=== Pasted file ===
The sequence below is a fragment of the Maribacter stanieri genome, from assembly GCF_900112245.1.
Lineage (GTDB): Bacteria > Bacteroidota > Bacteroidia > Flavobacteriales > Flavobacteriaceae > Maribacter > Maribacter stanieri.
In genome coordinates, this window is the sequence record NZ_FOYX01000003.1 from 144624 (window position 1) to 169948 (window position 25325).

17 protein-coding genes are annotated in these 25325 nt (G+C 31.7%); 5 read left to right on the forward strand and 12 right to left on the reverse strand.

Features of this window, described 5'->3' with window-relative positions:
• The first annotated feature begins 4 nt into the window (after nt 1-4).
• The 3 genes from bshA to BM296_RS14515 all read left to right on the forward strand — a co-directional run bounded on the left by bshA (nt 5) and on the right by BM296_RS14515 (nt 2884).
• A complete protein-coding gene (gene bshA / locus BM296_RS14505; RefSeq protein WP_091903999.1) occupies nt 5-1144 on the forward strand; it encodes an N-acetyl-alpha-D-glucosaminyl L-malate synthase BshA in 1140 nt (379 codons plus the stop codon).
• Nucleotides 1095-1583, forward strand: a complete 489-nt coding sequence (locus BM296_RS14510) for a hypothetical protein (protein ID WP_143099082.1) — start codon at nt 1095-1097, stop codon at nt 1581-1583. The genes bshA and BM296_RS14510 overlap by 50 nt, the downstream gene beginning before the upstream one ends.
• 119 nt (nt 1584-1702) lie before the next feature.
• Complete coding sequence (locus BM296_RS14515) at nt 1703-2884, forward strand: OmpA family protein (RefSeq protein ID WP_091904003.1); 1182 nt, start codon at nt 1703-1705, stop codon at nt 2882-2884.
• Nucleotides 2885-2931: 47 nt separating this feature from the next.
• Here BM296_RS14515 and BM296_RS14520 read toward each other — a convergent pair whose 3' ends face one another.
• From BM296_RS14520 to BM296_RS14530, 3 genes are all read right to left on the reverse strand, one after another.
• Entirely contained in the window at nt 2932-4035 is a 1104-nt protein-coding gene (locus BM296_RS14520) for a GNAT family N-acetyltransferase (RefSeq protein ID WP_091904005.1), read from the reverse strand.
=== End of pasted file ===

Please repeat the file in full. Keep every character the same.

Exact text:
The sequence below is a fragment of the Maribacter stanieri genome, from assembly GCF_900112245.1.
Lineage (GTDB): Bacteria > Bacteroidota > Bacteroidia > Flavobacteriales > Flavobacteriaceae > Maribacter > Maribacter stanieri.
In genome coordinates, this window is the sequence record NZ_FOYX01000003.1 from 144624 (window position 1) to 169948 (window position 25325).

17 protein-coding genes are annotated in these 25325 nt (G+C 31.7%); 5 read left to right on the forward strand and 12 right to left on the reverse strand.

Features of this window, described 5'->3' with window-relative positions:
• The first annotated feature begins 4 nt into the window (after nt 1-4).
• The 3 genes from bshA to BM296_RS14515 all read left to right on the forward strand — a co-directional run bounded on the left by bshA (nt 5) and on the right by BM296_RS14515 (nt 2884).
• A complete protein-coding gene (gene bshA / locus BM296_RS14505; RefSeq protein WP_091903999.1) occupies nt 5-1144 on the forward strand; it encodes an N-acetyl-alpha-D-glucosaminyl L-malate synthase BshA in 1140 nt (379 codons plus the stop codon).
• Nucleotides 1095-1583, forward strand: a complete 489-nt coding sequence (locus BM296_RS14510) for a hypothetical protein (protein ID WP_143099082.1) — start codon at nt 1095-1097, stop codon at nt 1581-1583. The genes bshA and BM296_RS14510 overlap by 50 nt, the downstream gene beginning before the upstream one ends.
• 119 nt (nt 1584-1702) lie before the next feature.
• Complete coding sequence (locus BM296_RS14515) at nt 1703-2884, forward strand: OmpA family protein (RefSeq protein ID WP_091904003.1); 1182 nt, start codon at nt 1703-1705, stop codon at nt 2882-2884.
• Nucleotides 2885-2931: 47 nt separating this feature from the next.
• Here BM296_RS14515 and BM296_RS14520 read toward each other — a convergent pair whose 3' ends face one another.
• From BM296_RS14520 to BM296_RS14530, 3 genes are all read right to left on the reverse strand, one after another.
• Entirely contained in the window at nt 2932-4035 is a 1104-nt protein-coding gene (locus BM296_RS14520) for a GNAT family N-acetyltransferase (RefSeq protein ID WP_091904005.1), read from the reverse strand.